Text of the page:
5. robin416

    robin416 Chillin' With My Peeps

    Feb 6, 2007
    Quote:Guineas spend the majority of their time out in the open so her yard would actually be more interesting to them than yours with all of the trees.

    As long as she will not contain her dogs they will be over at your place taking whatever bird they can catch. Either she does something about the dogs or I wouldn't recommend having Guineas unless you can find a way to keep her dogs out.
     
  6. melroseladi

    melroseladi Chillin' With My Peeps

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    I am on 5 acres, the property north of me is 10 acres, uninhabited, the property behind me is 10 acres with a family living there, to the south of me is a property of 5 acres with people living there, to the west is a total of about 20 plus acres partly inhabited. My guineas cover it all, mostly by foot. I would say that 95 percent of all the property is woods with a few clearings for the homestead. I haven't figured out a way to keep them on my property short of keeping them penned up which pretty much defeats their purpose.
     
  7. PeepsCA

    PeepsCA Chillin' With My Peeps

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    Quote:Keets IMO, are easier to train than re-training adults. Keets are for sale all over right now... you won't have to wait for next year if you decide to buy keets (unless you can't find anyone to supply you with keets in your area). Try looking on your local craigslist, online. You can also place a "keets wanted" ad there too.
     
  8. PeepsCA

    PeepsCA Chillin' With My Peeps

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    Quote:My Guineas stay home... I'm on 10+ fenced & cross fenced acres, the fences are only 4' tall goat/sheep fencing and a couple strands of hotwire. My breeding flock stays in my 4 acre goat pasture, the other flock (my full time free rangers) stays in my 6 acre horse pasture and the driveway area. My gates are always kept closed, so ground predators and stray dogs do not get in. Neither flock flies outside my fence line. The free rangers NEVER go up in the goat pasture, and the free rangers do not allow the breeding flock to be on their side of the fence or in the driveway area (that's THEIR turf, they were here first, lol). They will harass all the occasional birds from the breeding flock that fly over into the driveway area (or jump down off the top of their covered run) until they either fly back over the fence into the goat pasture or I go out there and herd the defiant Guinea back in.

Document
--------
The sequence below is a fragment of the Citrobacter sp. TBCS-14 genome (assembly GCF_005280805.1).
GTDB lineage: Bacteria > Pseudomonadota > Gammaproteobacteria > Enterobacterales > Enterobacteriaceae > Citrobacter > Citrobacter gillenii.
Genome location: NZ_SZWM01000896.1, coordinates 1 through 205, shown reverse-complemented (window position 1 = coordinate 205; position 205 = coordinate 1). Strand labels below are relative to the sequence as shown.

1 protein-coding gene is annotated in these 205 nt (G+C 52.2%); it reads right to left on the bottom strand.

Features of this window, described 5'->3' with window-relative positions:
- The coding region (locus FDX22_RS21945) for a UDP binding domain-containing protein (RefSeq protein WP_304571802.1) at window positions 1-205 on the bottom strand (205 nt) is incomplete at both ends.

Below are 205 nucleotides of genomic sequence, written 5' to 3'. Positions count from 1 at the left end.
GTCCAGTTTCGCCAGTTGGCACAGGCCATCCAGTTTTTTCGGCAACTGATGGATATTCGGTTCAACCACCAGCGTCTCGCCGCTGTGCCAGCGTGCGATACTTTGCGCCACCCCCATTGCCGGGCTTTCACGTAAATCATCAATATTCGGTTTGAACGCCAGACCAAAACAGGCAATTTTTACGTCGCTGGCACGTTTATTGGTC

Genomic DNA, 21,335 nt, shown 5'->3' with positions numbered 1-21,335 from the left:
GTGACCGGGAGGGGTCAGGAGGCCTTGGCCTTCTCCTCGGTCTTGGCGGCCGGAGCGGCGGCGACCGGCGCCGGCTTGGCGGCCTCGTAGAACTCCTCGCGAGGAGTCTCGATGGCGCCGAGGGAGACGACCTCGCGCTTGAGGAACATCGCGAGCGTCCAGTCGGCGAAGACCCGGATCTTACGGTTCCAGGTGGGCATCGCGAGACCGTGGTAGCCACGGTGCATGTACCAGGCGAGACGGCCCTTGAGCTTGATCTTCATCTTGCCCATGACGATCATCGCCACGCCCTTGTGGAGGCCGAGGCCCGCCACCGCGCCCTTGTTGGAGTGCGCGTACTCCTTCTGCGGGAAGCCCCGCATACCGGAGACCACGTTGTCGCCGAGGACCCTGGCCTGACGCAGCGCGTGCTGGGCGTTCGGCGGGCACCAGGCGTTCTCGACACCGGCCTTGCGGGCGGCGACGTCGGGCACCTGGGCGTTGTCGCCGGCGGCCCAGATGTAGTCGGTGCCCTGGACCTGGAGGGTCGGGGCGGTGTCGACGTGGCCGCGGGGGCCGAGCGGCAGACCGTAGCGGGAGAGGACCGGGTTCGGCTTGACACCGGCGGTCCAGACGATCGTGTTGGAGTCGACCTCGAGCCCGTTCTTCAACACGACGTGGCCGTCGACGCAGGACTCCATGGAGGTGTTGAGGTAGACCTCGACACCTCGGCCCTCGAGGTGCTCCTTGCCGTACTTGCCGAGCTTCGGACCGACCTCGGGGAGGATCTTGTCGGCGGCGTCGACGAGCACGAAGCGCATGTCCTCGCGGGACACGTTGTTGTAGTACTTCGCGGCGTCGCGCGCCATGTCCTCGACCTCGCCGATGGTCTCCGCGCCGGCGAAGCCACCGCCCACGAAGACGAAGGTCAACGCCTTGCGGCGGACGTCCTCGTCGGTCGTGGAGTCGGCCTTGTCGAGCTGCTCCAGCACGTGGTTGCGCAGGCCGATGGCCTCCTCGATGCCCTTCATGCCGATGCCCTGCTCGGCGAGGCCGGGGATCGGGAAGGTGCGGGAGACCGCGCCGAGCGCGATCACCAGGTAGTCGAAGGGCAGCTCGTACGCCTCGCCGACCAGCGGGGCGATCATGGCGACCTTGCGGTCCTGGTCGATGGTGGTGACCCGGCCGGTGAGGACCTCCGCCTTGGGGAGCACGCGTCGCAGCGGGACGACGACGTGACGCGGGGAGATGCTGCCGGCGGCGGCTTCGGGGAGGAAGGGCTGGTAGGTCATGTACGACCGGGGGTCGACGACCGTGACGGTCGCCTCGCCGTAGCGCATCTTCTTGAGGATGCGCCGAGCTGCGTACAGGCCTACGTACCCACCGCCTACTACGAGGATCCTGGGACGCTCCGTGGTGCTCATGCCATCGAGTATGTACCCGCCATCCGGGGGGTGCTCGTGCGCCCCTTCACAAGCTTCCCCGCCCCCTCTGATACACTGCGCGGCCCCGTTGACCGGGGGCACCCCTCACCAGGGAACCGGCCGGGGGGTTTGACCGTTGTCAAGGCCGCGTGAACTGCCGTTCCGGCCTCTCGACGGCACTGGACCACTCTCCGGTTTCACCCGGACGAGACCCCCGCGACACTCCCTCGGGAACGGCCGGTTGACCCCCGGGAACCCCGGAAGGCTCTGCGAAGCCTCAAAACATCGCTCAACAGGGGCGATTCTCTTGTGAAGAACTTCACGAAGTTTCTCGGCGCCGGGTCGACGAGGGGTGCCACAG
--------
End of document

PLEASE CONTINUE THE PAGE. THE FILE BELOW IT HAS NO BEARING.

I seriously doubt I'm the only Guinea owner that has achieved the feat of keeping Guineas home, lol. If one is persistent/consistent enough (and if you have a helpful flock of Guinea bullies to assist you, lol) training Guineas to stay home can be done, especially when you start with keets and continually work on ingraining it into their hollow little heads that they need to stay inside the fence. I realize not everyone can do that, but it can be done.

    Since your guineas are already grown and they already know that they have the freedom of all that acreage, you probably won't ever keep them home... I'd say the best you can do is keep an eye on them during the day and consistently call them back to you for treats when ever they go too far, so they get in the habit of not ranging as far. But even that may not work, if they are set in their ways [​IMG] I set my Guineas' ways for them, before they got the chance to do it themselves, lol. It's definitely easier to create/form good habits from the start than it is to try and change bad habits that have already formed [​IMG]
     
  9. Mrs. Fluffy Puffy

    Mrs. Fluffy Puffy Fluffy Feather Farm

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    My guineas roam fairly far away from their coop, but the they never get off our property ( it would be kind of hard to since we have a section! [​IMG] )

    ~Aspen
     
    Last edited: May 9, 2011
  10. cgmccary

    cgmccary Chillin' With My Peeps

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    Do not count on them to stay put & not wander. I have 6.5 acres and there is about 50 acres of woods across the road, and I have two neighbors with about 3 acres each and dense forest behind me for miles. My Guineas cover at least 20 acres. I cannot control anywhere they go. I find it unbelievable how far I see them out (such as way off in the woods). They do come home before dusk and most of the time, they all go in the coop at night with the chickens. I have found I cannot even keep them out of the road or out of the dense forest across the street or my neighbors yards. They have even embarrassed me a couple of times by sending up there loud chorus of alarms in the neighbors yard directed at them when they come out of their homes. It only takes a few to create quite a ruckus.

    Fluffy Puffy: My guineas roam fairly far away from their coop, but the they never get off our property ( it would be kind of hard to since we have a section! )

    Wow, yes that is a big chunk of property. I used to know this but how many acres is in a Section?​